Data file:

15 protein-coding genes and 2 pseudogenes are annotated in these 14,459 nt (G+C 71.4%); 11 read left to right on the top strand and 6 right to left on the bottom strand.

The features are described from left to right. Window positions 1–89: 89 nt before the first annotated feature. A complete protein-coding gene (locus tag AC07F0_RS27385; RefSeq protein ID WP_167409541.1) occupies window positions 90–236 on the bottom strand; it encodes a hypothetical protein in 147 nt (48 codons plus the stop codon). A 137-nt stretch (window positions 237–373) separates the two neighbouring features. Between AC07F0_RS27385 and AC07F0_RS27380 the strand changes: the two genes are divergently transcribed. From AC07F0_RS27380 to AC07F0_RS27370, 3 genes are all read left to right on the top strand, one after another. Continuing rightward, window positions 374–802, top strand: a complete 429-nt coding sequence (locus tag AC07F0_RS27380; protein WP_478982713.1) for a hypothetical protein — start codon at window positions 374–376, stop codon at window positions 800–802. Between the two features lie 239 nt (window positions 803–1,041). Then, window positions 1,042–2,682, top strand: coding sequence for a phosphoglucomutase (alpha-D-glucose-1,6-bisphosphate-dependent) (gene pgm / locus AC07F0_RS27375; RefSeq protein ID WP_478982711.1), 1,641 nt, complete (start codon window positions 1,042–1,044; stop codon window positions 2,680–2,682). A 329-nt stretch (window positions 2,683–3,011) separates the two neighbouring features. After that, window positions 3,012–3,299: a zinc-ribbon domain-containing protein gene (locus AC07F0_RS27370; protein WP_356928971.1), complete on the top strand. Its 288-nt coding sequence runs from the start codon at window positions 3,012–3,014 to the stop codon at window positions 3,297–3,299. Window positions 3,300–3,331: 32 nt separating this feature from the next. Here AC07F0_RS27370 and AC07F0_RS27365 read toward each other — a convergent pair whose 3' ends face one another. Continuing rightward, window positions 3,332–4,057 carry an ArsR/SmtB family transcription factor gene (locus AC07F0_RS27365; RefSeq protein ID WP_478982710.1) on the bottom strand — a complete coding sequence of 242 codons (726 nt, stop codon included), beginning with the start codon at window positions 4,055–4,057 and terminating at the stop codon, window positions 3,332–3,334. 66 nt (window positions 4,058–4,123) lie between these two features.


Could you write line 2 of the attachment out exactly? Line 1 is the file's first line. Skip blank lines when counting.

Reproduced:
The features are described from left to right. Window positions 1–89: 89 nt before the first annotated feature. A complete protein-coding gene (locus tag AC07F0_RS27385; RefSeq protein ID WP_167409541.1) occupies window positions 90–236 on the bottom strand; it encodes a hypothetical protein in 147 nt (48 codons plus the stop codon). A 137-nt stretch (window positions 237–373) separates the two neighbouring features. Between AC07F0_RS27385 and AC07F0_RS27380 the strand changes: the two genes are divergently transcribed. From AC07F0_RS27380 to AC07F0_RS27370, 3 genes are all read left to right on the top strand, one after another. Continuing rightward, window positions 374–802, top strand: a complete 429-nt coding sequence (locus tag AC07F0_RS27380; protein WP_478982713.1) for a hypothetical protein — start codon at window positions 374–376, stop codon at window positions 800–802. Between the two features lie 239 nt (window positions 803–1,041). Then, window positions 1,042–2,682, top strand: coding sequence for a phosphoglucomutase (alpha-D-glucose-1,6-bisphosphate-dependent) (gene pgm / locus AC07F0_RS27375; RefSeq protein ID WP_478982711.1), 1,641 nt, complete (start codon window positions 1,042–1,044; stop codon window positions 2,680–2,682). A 329-nt stretch (window positions 2,683–3,011) separates the two neighbouring features. After that, window positions 3,012–3,299: a zinc-ribbon domain-containing protein gene (locus AC07F0_RS27370; protein WP_356928971.1), complete on the top strand. Its 288-nt coding sequence runs from the start codon at window positions 3,012–3,014 to the stop codon at window positions 3,297–3,299. Window positions 3,300–3,331: 32 nt separating this feature from the next. Here AC07F0_RS27370 and AC07F0_RS27365 read toward each other — a convergent pair whose 3' ends face one another. Continuing rightward, window positions 3,332–4,057 carry an ArsR/SmtB family transcription factor gene (locus AC07F0_RS27365; RefSeq protein ID WP_478982710.1) on the bottom strand — a complete coding sequence of 242 codons (726 nt, stop codon included), beginning with the start codon at window positions 4,055–4,057 and terminating at the stop codon, window positions 3,332–3,334. 66 nt (window positions 4,058–4,123) lie between these two features.